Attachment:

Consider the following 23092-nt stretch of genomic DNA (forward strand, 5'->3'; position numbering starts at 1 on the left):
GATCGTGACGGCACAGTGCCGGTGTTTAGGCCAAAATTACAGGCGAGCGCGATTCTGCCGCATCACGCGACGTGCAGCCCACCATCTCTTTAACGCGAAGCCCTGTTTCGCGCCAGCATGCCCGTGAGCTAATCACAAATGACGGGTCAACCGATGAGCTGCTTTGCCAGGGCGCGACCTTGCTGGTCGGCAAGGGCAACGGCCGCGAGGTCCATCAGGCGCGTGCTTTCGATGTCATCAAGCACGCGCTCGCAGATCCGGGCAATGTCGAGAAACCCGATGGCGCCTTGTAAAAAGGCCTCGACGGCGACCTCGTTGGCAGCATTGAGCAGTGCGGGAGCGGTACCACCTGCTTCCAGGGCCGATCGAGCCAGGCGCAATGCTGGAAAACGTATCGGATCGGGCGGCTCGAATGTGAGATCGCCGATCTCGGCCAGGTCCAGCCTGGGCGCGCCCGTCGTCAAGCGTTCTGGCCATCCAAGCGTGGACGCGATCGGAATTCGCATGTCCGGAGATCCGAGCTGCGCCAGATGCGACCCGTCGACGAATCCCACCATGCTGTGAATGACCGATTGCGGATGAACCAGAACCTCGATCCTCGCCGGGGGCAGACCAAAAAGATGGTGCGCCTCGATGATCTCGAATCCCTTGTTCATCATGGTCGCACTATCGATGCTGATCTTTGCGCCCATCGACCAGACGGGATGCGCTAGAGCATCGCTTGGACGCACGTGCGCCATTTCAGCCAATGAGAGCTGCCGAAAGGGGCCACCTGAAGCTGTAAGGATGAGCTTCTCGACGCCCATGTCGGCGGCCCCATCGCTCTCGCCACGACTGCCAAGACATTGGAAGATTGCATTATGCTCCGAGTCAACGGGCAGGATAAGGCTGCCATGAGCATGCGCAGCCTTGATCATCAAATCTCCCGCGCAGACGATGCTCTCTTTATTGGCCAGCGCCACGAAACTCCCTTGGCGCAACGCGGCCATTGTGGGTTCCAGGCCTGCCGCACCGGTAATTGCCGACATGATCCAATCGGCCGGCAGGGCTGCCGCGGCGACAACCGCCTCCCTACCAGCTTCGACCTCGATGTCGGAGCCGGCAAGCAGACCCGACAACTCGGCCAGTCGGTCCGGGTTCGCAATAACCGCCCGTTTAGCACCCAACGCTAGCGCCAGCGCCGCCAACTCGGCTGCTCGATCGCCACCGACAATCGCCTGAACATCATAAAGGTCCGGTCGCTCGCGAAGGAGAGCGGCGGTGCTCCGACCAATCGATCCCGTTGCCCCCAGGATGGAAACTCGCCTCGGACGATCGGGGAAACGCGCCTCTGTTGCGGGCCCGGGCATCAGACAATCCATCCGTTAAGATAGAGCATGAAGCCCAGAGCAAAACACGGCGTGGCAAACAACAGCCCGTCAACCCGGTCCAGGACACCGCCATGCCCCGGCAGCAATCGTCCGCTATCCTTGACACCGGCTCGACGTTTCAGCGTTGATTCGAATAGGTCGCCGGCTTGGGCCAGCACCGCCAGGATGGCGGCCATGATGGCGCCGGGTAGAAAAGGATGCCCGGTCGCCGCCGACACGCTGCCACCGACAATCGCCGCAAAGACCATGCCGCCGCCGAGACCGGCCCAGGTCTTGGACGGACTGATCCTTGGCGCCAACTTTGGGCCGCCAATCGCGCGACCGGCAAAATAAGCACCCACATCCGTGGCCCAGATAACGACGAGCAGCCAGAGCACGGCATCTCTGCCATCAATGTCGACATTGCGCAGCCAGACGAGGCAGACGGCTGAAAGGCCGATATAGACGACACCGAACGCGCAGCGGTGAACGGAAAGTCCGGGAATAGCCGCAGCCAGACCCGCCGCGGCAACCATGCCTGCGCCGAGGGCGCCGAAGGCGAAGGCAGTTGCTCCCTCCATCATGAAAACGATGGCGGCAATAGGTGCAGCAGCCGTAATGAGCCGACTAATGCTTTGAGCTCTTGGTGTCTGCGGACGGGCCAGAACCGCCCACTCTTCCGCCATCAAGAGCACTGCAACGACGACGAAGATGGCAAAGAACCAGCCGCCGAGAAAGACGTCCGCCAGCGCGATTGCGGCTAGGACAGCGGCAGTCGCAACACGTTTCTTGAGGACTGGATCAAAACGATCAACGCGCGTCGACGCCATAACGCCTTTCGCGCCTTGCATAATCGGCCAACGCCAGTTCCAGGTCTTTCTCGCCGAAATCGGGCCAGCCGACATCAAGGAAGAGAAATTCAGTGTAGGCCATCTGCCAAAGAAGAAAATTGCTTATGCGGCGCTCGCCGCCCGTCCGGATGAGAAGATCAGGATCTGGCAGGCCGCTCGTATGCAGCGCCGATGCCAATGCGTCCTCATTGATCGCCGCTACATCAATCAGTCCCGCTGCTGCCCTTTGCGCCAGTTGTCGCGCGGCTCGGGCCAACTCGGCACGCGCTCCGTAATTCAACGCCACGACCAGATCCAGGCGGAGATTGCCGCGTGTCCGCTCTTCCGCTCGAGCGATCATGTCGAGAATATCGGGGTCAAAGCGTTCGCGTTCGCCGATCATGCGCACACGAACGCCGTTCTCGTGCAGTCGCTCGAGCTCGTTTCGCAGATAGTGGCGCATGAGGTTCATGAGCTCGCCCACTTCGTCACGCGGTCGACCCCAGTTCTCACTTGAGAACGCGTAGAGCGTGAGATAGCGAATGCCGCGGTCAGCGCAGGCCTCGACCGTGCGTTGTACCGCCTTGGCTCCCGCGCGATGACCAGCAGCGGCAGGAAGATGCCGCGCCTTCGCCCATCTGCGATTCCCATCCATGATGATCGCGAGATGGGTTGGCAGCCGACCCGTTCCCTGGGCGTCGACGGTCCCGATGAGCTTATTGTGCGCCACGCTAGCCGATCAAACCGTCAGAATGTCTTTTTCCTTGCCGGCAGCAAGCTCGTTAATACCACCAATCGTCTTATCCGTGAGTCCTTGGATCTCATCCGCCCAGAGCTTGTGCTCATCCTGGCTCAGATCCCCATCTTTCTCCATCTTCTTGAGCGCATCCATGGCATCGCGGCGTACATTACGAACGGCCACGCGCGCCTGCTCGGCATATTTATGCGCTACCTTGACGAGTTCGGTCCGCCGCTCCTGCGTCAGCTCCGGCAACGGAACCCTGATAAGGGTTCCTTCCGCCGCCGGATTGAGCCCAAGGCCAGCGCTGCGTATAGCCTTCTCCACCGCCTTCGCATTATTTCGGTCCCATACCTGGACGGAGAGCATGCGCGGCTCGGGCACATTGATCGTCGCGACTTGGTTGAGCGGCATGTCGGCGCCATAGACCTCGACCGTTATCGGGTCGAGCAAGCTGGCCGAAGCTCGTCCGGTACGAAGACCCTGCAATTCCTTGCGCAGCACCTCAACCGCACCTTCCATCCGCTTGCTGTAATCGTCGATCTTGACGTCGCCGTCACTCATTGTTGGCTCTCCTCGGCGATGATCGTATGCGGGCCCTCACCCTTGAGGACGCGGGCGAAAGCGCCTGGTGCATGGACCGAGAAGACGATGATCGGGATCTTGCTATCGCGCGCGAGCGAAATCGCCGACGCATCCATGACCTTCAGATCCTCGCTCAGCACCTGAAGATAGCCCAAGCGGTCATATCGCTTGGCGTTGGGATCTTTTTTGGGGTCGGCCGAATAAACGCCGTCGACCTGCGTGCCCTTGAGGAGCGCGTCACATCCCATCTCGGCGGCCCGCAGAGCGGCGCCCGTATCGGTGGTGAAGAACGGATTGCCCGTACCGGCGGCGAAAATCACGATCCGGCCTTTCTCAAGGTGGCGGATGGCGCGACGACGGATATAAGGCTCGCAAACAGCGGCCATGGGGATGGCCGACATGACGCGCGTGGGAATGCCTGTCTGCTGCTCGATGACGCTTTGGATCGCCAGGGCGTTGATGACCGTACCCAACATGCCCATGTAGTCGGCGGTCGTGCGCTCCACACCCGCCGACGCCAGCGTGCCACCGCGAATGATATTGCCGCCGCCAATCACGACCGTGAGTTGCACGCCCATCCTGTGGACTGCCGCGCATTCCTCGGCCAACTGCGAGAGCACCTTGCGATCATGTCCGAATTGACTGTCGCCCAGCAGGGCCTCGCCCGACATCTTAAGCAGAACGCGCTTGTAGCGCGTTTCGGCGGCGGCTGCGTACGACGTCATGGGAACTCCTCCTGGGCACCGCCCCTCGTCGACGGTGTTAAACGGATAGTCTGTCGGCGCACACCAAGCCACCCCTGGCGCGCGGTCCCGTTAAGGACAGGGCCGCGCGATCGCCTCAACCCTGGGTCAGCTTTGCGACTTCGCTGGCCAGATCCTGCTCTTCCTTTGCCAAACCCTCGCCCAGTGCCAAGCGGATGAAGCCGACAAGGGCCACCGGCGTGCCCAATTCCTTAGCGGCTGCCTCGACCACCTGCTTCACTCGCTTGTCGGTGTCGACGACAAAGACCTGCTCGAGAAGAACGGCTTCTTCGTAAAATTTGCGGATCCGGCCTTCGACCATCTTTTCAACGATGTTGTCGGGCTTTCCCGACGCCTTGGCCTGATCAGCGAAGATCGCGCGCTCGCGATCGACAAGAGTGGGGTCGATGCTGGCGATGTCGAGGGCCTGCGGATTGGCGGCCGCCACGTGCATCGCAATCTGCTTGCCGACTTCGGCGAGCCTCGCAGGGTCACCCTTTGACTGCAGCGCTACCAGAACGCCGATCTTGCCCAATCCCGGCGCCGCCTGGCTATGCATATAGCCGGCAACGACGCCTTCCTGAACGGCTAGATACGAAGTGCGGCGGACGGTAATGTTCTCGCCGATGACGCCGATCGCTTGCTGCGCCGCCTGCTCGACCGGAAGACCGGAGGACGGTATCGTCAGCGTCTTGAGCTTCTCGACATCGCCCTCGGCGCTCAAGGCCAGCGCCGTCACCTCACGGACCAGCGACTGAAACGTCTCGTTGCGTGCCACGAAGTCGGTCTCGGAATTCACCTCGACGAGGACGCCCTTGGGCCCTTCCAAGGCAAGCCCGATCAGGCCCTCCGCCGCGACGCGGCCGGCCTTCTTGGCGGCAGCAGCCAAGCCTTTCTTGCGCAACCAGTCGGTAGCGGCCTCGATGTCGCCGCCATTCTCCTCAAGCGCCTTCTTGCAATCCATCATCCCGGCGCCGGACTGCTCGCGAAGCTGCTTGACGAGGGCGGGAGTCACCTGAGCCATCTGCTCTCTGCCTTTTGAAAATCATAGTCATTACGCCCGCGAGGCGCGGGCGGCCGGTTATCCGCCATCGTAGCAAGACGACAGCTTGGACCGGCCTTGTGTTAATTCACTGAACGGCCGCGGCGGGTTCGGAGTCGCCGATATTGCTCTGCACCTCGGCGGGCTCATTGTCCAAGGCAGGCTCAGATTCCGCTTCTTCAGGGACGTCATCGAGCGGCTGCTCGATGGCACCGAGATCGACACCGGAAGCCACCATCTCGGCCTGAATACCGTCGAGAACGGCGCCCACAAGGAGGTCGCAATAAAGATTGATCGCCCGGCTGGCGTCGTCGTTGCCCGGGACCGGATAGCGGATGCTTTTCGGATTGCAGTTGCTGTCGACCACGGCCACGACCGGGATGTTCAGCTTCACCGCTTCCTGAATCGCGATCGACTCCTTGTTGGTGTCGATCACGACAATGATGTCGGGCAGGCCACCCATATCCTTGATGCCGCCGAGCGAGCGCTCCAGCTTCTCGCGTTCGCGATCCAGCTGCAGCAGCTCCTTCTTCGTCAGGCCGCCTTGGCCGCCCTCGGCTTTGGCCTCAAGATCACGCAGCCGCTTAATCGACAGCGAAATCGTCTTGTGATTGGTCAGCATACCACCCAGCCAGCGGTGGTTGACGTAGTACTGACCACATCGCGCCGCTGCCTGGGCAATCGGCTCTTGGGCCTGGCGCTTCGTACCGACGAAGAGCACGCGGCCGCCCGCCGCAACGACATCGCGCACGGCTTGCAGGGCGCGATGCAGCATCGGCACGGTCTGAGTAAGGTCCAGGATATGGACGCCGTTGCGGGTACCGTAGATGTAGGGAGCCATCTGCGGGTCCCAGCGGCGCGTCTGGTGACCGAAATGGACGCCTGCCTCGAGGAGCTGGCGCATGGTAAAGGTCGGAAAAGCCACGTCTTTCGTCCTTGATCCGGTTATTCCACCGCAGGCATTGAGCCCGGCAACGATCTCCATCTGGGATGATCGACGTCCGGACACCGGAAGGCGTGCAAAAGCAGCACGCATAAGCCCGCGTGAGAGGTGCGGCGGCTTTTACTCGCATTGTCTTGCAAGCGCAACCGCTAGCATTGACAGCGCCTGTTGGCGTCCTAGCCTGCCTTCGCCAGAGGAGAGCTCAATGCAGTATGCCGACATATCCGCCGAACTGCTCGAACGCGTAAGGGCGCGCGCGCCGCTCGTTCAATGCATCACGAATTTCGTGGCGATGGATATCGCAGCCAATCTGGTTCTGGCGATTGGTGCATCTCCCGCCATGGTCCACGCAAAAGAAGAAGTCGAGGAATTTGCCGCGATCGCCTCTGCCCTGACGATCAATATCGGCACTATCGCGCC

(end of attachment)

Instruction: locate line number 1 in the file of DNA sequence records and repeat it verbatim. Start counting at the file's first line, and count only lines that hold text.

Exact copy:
Consider the following 23092-nt stretch of genomic DNA (forward strand, 5'->3'; position numbering starts at 1 on the left):